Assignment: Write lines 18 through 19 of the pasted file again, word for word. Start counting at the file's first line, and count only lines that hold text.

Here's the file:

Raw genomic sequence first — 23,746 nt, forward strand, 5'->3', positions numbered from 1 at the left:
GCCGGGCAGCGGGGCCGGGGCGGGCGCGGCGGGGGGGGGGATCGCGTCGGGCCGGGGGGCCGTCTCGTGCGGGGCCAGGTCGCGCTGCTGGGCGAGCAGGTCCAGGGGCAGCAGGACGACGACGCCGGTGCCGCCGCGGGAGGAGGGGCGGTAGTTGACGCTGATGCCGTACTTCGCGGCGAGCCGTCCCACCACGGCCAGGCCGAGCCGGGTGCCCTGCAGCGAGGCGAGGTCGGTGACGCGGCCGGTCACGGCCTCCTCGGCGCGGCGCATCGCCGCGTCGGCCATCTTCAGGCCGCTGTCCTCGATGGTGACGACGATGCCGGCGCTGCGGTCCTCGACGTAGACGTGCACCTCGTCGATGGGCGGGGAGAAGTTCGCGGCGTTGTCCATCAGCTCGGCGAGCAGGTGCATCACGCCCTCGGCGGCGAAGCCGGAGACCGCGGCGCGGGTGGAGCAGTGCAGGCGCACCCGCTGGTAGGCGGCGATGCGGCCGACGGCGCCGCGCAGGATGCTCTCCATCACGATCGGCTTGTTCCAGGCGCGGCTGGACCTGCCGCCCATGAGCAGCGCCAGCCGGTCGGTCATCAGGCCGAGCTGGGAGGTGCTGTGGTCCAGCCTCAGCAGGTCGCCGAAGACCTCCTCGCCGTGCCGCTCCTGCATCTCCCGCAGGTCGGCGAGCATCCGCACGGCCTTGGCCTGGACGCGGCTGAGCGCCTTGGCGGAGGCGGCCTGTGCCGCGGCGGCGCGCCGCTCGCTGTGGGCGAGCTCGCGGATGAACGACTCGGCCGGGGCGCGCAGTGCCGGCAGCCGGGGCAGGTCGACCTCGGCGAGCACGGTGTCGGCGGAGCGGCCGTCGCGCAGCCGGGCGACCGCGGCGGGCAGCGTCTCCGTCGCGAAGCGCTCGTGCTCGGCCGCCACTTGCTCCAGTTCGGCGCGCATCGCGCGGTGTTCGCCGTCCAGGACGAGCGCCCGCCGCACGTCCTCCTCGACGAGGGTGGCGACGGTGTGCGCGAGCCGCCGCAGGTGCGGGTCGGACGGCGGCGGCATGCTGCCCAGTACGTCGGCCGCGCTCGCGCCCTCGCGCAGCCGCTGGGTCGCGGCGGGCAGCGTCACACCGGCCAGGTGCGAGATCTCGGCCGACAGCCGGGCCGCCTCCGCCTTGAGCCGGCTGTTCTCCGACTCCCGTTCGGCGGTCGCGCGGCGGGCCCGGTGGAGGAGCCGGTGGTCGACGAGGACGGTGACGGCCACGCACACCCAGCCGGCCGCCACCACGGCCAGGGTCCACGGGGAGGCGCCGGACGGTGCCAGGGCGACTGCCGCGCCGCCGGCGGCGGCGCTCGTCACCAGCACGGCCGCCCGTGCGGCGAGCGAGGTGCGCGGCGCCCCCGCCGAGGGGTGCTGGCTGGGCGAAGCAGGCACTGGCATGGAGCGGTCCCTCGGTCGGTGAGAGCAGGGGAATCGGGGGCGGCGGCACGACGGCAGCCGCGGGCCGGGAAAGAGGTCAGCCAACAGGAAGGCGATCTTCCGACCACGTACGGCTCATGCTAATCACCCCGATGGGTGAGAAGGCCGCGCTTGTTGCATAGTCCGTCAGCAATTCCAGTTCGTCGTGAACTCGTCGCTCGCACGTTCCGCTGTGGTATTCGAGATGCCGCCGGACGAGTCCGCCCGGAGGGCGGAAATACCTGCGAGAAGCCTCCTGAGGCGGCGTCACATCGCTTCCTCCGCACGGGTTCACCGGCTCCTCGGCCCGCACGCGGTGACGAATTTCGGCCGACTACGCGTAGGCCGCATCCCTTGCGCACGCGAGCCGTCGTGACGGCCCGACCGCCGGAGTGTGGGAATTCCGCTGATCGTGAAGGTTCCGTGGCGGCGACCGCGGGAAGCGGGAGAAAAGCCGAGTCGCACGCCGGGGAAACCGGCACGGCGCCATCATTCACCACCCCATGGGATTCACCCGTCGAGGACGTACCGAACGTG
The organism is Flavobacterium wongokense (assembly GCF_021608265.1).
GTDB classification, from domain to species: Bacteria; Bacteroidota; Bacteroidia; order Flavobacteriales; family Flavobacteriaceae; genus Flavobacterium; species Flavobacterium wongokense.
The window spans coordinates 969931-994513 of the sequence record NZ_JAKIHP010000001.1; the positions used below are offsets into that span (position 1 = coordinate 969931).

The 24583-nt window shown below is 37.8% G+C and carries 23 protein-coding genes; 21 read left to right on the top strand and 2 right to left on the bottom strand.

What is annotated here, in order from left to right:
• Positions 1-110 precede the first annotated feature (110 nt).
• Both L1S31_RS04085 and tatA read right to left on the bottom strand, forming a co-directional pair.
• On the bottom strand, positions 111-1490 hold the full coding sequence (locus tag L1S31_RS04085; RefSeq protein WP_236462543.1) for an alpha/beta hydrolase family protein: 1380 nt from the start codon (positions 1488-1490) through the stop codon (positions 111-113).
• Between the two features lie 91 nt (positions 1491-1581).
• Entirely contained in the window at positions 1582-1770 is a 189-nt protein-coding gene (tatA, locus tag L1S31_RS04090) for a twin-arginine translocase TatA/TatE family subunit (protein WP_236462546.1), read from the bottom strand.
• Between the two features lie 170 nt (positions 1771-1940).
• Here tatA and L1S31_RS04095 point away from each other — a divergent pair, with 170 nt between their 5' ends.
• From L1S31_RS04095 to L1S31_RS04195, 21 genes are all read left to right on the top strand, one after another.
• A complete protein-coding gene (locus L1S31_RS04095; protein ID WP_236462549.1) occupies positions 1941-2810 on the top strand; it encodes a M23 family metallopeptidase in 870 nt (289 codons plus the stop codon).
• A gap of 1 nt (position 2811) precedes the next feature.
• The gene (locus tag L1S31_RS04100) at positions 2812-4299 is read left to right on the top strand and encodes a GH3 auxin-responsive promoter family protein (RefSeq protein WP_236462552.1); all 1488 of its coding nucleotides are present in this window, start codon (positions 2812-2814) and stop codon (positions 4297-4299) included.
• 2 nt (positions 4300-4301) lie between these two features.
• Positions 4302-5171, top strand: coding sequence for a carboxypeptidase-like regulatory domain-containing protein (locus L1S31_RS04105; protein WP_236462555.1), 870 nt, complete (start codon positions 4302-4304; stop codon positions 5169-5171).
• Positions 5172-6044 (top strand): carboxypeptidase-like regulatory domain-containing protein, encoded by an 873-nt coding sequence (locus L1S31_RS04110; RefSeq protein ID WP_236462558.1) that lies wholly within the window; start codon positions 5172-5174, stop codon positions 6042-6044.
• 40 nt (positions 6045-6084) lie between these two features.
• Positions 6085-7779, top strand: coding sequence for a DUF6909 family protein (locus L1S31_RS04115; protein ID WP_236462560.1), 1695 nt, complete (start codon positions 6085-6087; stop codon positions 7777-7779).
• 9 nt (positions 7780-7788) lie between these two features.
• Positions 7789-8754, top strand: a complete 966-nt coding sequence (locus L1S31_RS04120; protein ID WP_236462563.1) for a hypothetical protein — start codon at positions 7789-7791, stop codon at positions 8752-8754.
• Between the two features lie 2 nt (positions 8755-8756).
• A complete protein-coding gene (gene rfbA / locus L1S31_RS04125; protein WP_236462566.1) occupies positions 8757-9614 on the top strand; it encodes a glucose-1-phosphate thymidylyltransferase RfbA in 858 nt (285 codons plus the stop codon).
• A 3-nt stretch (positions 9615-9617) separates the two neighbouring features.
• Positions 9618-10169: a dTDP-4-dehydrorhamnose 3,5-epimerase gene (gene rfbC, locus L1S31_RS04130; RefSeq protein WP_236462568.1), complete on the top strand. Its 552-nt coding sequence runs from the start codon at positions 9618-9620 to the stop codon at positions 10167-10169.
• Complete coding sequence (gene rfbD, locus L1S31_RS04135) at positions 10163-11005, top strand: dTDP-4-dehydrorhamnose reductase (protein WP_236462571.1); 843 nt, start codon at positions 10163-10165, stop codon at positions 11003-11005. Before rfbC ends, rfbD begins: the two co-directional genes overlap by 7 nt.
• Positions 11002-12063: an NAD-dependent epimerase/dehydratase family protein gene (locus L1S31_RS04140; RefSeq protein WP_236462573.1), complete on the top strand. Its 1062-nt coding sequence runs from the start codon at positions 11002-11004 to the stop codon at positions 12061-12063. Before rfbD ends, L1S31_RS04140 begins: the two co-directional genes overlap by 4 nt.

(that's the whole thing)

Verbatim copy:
• The gene (locus tag L1S31_RS04100) at positions 2812-4299 is read left to right on the top strand and encodes a GH3 auxin-responsive promoter family protein (RefSeq protein WP_236462552.1); all 1488 of its coding nucleotides are present in this window, start codon (positions 2812-2814) and stop codon (positions 4297-4299) included.
• 2 nt (positions 4300-4301) lie between these two features.